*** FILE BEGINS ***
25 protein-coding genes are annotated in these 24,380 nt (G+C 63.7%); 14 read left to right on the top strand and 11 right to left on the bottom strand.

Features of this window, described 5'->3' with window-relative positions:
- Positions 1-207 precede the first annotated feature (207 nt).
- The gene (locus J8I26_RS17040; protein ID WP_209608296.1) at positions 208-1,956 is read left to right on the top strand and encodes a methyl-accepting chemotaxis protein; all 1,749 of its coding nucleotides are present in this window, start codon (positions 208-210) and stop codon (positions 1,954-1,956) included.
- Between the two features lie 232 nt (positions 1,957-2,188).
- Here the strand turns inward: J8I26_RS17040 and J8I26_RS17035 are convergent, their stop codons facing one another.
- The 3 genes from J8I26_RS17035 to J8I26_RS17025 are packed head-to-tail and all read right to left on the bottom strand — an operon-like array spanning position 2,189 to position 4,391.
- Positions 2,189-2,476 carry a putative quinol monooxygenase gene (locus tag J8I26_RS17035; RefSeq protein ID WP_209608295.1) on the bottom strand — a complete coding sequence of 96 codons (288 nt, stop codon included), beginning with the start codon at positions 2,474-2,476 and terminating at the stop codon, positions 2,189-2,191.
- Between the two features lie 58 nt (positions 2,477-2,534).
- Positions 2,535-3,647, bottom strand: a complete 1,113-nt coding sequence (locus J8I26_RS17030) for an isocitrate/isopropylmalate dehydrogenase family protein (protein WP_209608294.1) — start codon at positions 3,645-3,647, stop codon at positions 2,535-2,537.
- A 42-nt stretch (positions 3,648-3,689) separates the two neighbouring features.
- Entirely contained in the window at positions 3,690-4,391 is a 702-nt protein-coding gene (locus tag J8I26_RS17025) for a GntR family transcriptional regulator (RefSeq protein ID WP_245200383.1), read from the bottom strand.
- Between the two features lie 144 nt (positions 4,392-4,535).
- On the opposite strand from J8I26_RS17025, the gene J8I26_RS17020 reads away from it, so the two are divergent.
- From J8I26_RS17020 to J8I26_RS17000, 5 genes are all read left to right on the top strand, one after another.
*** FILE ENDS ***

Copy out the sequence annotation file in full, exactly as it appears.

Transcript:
25 protein-coding genes are annotated in these 24,380 nt (G+C 63.7%); 14 read left to right on the top strand and 11 right to left on the bottom strand.

Features of this window, described 5'->3' with window-relative positions:
- Positions 1-207 precede the first annotated feature (207 nt).
- The gene (locus J8I26_RS17040; protein ID WP_209608296.1) at positions 208-1,956 is read left to right on the top strand and encodes a methyl-accepting chemotaxis protein; all 1,749 of its coding nucleotides are present in this window, start codon (positions 208-210) and stop codon (positions 1,954-1,956) included.
- Between the two features lie 232 nt (positions 1,957-2,188).
- Here the strand turns inward: J8I26_RS17040 and J8I26_RS17035 are convergent, their stop codons facing one another.
- The 3 genes from J8I26_RS17035 to J8I26_RS17025 are packed head-to-tail and all read right to left on the bottom strand — an operon-like array spanning position 2,189 to position 4,391.
- Positions 2,189-2,476 carry a putative quinol monooxygenase gene (locus tag J8I26_RS17035; RefSeq protein ID WP_209608295.1) on the bottom strand — a complete coding sequence of 96 codons (288 nt, stop codon included), beginning with the start codon at positions 2,474-2,476 and terminating at the stop codon, positions 2,189-2,191.
- Between the two features lie 58 nt (positions 2,477-2,534).
- Positions 2,535-3,647, bottom strand: a complete 1,113-nt coding sequence (locus J8I26_RS17030) for an isocitrate/isopropylmalate dehydrogenase family protein (protein WP_209608294.1) — start codon at positions 3,645-3,647, stop codon at positions 2,535-2,537.
- A 42-nt stretch (positions 3,648-3,689) separates the two neighbouring features.
- Entirely contained in the window at positions 3,690-4,391 is a 702-nt protein-coding gene (locus tag J8I26_RS17025) for a GntR family transcriptional regulator (RefSeq protein ID WP_245200383.1), read from the bottom strand.
- Between the two features lie 144 nt (positions 4,392-4,535).
- On the opposite strand from J8I26_RS17025, the gene J8I26_RS17020 reads away from it, so the two are divergent.
- From J8I26_RS17020 to J8I26_RS17000, 5 genes are all read left to right on the top strand, one after another.